Academic journal article Child Welfare

Treating Substance-Using Women and Their Children in Public Housing: Preliminary Evaluation Findings

Academic journal article Child Welfare

Treating Substance-Using Women and Their Children in Public Housing: Preliminary Evaluation Findings

Article excerpt

The Key West Housing Authority created SafePort, a residential substance abuse treatment program within public housing to provide drug treatment to parenting women. All family members-women, children, and significant others-receive comprehensive assessments to determine appropriate therapeutic interventions to resolve their problems. Preliminary evaluation findings suggest that women who participate with their children are more likely to remain drug free than are those who participated without their children.

Recent federal health financing and health care delivery programs have increased access to alcohol and other drug (AOD) abuse treatment programs for low-income women, and have provided intervention and prevention services for their children and families [Center for Substance Abuse Treatment, 1994; Coletti et al. 1992; Hughes et al. 1995; Kronstadt 1991; Metsch et al. 1995, 1999; Rahdert 1996; U.S. Department of Health and Human Services 1992a, 1992b]. Demonstration research and service programs have been initiated to verify that comprehensive, long-term residential treatment services for women will decrease alcohol and other drug use, reduce reliance on social and health welfare programs, and improve functioning in specific life-skill and vocational areas. A unique aspect of these programs is the addition of arranged child care, either onsite or offsite, which allows for the provision of intervention and prevention services for the clients' children in a safe and supportive environment. These programs are primarily client-centered; nevertheless, the curricula also include family-focused components, such as parenting classes and family outreach programs.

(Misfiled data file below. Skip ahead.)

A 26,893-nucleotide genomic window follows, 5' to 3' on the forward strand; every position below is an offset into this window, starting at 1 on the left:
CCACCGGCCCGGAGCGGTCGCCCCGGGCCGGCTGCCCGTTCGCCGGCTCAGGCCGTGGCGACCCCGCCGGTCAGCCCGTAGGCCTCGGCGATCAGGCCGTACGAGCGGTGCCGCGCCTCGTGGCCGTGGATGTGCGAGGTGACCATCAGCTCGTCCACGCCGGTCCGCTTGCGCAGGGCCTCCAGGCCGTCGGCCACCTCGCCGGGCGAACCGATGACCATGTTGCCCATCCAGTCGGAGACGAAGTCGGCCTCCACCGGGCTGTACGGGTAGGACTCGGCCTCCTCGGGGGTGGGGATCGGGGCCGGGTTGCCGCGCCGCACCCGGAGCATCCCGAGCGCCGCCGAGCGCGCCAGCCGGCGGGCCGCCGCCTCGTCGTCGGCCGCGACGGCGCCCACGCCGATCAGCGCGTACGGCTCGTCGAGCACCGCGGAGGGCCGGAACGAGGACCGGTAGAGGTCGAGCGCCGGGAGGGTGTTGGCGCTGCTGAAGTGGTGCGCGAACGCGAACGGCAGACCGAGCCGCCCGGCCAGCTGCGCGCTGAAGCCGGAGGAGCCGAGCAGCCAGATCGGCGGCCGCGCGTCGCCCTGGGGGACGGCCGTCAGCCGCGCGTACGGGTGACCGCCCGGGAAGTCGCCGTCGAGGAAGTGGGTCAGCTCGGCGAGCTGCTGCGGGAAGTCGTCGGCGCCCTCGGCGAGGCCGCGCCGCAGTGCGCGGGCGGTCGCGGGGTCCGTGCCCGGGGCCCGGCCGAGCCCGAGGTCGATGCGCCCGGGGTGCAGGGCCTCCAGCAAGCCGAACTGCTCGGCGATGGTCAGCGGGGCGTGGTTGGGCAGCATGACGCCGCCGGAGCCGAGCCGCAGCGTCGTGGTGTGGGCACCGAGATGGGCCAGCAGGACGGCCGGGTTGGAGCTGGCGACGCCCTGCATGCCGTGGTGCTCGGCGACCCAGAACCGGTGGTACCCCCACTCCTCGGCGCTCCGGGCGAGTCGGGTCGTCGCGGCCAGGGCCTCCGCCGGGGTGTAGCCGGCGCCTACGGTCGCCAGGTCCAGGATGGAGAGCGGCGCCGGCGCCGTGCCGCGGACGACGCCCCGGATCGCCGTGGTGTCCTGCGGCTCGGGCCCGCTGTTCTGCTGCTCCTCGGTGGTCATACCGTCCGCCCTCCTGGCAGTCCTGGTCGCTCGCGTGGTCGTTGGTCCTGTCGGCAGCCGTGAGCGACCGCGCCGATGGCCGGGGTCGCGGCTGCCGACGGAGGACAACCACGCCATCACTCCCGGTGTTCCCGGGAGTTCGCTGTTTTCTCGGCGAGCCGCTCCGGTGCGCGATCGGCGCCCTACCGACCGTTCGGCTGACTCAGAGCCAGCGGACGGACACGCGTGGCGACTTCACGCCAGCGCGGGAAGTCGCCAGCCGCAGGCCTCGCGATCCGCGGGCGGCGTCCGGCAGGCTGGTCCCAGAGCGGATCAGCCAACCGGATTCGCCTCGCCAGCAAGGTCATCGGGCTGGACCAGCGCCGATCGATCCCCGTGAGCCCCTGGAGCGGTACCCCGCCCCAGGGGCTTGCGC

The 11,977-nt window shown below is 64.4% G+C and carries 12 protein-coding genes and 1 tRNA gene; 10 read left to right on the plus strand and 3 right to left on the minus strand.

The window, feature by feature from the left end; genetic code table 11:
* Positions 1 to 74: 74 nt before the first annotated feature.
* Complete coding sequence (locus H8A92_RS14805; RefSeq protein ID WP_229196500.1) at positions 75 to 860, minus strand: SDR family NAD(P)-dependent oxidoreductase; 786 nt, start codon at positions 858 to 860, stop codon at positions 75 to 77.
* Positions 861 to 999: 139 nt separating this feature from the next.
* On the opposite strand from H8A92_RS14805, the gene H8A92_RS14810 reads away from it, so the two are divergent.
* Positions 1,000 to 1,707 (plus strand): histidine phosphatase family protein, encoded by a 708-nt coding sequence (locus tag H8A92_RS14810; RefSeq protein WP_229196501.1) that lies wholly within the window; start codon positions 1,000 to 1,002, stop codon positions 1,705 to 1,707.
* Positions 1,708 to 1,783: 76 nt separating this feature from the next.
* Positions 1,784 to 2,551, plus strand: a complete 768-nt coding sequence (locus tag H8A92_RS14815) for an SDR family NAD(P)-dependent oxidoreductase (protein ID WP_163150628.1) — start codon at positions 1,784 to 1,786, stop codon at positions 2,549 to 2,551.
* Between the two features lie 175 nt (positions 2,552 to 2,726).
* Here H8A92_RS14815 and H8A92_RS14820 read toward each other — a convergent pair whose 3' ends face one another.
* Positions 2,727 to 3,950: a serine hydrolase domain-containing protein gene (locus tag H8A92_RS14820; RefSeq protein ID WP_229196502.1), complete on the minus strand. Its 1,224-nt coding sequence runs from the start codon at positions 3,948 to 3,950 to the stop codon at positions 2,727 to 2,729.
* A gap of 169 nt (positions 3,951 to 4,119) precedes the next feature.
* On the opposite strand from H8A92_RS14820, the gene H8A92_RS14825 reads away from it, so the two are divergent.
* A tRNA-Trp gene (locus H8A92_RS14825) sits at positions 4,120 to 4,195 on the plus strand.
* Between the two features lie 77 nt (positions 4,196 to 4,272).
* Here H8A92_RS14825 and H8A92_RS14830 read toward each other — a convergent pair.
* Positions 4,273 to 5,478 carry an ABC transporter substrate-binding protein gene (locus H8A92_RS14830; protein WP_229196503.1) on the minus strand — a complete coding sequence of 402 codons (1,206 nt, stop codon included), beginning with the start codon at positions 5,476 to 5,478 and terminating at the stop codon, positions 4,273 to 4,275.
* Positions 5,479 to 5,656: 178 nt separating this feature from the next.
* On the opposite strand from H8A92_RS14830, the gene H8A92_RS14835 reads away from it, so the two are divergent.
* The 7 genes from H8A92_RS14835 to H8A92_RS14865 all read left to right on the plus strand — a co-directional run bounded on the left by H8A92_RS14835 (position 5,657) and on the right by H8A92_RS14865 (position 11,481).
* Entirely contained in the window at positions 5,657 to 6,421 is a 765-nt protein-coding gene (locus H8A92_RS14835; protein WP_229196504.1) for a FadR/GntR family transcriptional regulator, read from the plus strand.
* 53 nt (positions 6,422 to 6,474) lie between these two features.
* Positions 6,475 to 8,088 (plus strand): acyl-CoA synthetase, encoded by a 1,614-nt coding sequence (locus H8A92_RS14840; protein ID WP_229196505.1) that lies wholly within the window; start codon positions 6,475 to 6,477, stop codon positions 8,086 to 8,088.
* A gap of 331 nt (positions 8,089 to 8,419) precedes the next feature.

In general, the most successful long-term benefits occur among clients who complete programs that most closely meet their needs and provide coordinated services such as social and medical care [Cottler & Lyndly 1992; McLellan et al. 1998] and even housing for homeless mothers and their children [Smith et al. 1995]. This trend appears even more pronounced among evaluations of treatment programs for substance-abusing women. A review of recent literature finds that women's treatment program curricula consider the following characteristics and components vital: (1) support for survivors of incest, sexual abuse, and domestic violence [Welle et al. 1998; Cosden & Cortez-Ison 1999]; (2) flexibility to be responsive to feedback from clients and staff [Whiteside-Mandell et al. 1999]; (3) outreach to locate women likely to enter treatment [Howell & Chasnoff 1999]; and (4) intensive case management to link women and their families with social services [Howell & Chasnoff 1999].

Earlier published studies from such women-centered programs have shown generally superior treatment outcomes, such as reduced antisocial behavior, decreased criminal activity, and increased length of stay in treatment [Coletti et al. 1992; Saunders 1992; Stevens et al. 1989; Cuskey et al. 1980]. Stevens and colleagues [1989] and Coletti and associates [1992], referring to two independent programs, reported that programmatic changes addressing women's needs and accommodating children led to better program retention and increased length of stay among women in treatment (see also Hughes et al. [1995]). More recently, an Arkansas program designed to treat drug-using pregnant women found that program participation was associated with a significant reduction in drug use before the birth of the target child, fewer pregnancy complications, and higher birth weights for the targeted children than among women who did not participate [Whiteside-Mandell et al. 1999]. Metsch and colleagues [1999] interviewed women who had attended a family-centered treatment program that provided housing arrangements for the entire family and child care for mothers while they attended treatment activities [cf. Metsch et al. 1995]. Multivariate analyses found that a high school education, treatment duration of more than one year, and participation in the treatment facility's aftercare program were independently and positively related to gainful employment [Metsch et al. …

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